The Brexit transition period is coming to an end. Whether or not it is still possible for the UK and the EU to reach a new trade agreement, many businesses operating on both sides can expect a number of uncertainties and challenges. Fortunately, one of the issues that will remain stable is the choice of law in contracts. Here Brexit will result in only technical changes.
Fundamental issues a game developer should pay attention to when negotiating a contract for publication of a video game
Contracts for publication of video games are concluded between game developers and companies specialising in publishing games (sometimes referred to “dev-publisher agreements”).
Many contracts provide for a contractual penalty for reputation of the contract due to the other party’s fault and a contractual penalty for delay in performing the contract. But in such cases can both of these penalties be pursued simultaneously?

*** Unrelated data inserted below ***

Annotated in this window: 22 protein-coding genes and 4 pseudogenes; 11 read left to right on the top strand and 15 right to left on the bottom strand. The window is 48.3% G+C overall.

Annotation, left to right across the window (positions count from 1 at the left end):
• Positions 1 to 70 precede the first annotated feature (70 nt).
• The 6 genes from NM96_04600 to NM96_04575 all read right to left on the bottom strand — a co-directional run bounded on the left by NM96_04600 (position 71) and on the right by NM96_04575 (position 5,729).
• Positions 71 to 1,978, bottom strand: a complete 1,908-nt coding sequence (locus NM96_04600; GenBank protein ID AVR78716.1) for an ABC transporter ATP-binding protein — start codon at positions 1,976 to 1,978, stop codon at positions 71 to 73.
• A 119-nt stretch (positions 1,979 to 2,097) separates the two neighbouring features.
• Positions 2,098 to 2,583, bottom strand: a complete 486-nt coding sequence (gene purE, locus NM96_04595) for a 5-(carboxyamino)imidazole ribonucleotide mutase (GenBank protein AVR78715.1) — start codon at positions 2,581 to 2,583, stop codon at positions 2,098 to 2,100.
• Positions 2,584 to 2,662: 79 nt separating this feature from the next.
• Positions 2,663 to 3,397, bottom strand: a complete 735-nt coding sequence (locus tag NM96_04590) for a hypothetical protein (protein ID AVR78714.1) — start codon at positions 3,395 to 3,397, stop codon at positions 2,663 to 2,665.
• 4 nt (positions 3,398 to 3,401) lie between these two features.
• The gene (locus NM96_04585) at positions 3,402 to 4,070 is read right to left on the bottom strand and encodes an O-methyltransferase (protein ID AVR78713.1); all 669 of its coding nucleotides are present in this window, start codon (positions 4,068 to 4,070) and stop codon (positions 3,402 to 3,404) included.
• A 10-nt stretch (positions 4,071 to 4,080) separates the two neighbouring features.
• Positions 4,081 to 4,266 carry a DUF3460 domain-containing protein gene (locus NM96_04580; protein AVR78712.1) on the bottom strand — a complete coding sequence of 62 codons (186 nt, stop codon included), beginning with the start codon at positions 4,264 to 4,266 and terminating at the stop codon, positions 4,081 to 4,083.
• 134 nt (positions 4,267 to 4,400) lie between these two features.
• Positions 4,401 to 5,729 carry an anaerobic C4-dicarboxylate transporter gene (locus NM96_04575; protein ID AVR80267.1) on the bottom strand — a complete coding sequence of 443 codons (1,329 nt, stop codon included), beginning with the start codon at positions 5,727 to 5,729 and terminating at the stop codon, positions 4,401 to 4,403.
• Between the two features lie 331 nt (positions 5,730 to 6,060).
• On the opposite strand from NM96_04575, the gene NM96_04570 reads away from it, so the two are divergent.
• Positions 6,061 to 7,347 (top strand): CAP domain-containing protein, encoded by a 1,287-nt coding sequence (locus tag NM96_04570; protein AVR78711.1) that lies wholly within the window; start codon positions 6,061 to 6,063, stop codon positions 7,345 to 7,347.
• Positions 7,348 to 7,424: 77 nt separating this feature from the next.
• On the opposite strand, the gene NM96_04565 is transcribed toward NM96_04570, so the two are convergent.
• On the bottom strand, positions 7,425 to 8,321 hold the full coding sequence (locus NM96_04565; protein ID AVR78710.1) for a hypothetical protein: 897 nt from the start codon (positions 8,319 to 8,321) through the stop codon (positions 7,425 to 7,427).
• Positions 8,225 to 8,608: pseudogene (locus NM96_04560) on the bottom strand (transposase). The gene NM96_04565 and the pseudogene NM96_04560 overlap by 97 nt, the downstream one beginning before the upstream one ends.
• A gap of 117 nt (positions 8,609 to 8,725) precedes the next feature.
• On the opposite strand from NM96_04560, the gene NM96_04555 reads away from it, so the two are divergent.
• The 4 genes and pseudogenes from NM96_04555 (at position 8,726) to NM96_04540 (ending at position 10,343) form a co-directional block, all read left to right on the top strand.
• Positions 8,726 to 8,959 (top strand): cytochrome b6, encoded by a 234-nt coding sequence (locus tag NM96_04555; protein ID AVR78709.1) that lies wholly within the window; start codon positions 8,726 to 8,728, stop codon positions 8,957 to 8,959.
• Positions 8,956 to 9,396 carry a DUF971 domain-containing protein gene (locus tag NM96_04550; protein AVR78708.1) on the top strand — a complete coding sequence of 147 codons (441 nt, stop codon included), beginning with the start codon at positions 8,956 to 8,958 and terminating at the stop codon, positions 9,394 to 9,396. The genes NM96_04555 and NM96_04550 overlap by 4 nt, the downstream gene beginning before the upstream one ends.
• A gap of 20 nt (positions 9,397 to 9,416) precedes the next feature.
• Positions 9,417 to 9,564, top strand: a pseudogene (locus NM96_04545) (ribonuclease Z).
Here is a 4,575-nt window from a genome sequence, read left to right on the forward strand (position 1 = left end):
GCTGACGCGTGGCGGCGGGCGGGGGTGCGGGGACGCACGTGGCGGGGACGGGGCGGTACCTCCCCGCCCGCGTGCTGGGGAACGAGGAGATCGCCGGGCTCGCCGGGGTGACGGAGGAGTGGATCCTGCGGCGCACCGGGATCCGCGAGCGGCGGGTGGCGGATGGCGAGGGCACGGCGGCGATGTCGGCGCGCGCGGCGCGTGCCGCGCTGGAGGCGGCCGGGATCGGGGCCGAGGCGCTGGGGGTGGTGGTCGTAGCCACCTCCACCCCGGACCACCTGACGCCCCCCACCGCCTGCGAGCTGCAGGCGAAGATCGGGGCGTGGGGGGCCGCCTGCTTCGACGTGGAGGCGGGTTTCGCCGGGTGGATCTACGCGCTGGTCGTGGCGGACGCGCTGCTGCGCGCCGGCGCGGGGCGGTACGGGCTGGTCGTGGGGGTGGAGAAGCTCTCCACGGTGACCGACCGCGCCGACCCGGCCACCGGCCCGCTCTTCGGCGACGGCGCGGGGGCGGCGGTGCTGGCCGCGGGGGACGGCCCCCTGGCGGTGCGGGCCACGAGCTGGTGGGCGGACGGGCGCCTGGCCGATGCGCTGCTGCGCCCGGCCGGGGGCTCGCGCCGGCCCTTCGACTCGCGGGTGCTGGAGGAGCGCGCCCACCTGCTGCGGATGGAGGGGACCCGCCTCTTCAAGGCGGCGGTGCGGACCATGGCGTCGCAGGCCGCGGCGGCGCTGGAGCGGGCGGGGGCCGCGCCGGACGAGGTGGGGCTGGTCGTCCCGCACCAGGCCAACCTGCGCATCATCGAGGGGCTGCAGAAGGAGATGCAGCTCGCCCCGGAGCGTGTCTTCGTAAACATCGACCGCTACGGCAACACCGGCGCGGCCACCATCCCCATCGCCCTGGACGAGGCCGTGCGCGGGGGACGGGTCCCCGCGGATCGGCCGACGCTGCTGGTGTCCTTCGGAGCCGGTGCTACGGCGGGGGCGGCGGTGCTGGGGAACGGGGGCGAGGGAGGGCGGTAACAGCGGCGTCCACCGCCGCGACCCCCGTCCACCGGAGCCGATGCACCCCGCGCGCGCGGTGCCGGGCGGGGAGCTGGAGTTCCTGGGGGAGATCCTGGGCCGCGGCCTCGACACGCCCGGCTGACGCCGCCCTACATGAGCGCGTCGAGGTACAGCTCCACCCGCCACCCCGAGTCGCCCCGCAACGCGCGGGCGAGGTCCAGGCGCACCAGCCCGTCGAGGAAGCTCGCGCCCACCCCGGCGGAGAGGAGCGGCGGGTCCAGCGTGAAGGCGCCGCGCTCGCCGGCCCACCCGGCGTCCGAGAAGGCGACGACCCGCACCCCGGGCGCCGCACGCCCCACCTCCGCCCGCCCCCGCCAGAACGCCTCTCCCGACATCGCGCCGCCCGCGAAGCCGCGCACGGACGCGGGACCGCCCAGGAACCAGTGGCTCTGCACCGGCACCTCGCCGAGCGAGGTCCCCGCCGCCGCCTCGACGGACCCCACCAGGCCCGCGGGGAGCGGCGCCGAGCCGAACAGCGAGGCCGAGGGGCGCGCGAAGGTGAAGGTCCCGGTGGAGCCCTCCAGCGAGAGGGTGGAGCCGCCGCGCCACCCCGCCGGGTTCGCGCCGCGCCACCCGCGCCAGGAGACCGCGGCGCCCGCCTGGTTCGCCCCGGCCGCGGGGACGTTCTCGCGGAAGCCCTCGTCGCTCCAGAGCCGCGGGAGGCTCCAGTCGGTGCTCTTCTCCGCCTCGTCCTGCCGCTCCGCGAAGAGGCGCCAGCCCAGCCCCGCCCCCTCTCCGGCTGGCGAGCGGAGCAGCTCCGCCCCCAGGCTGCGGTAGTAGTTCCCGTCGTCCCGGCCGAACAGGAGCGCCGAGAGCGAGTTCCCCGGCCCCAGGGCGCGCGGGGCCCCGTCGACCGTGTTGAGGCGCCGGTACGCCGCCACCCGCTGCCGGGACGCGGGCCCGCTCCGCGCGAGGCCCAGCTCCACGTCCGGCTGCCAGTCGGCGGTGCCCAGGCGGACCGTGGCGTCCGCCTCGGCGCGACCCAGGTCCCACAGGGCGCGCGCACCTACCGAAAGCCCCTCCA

Entry into force of the Anti-Crisis Shield, i.e. the 31 March 2020 amendments to the Anti-Crisis Act, has had a strong impact on the real estate market, especially the rental market for space at shopping centres. In addition to the widely discussed Art. 15ze, which has extinguished mutual obligations of the parties to lease agreements, the parliament has also introduced another important provision which may significantly affect the rights and obligations of not only the parties to lease agreements, but also other participants in commerce.
For obvious reasons, remote signing of contracts has assumed great significance recently. To conclude a contract, is it sufficient to exchange a few emails or to transmit electronically signed documents? It depends.
Many businesses and their lawyers are now analysing the impact of the coronavirus on their contractual obligations. In the case of some contracts the situation is further complicated by the fact that the contract is governed by foreign law.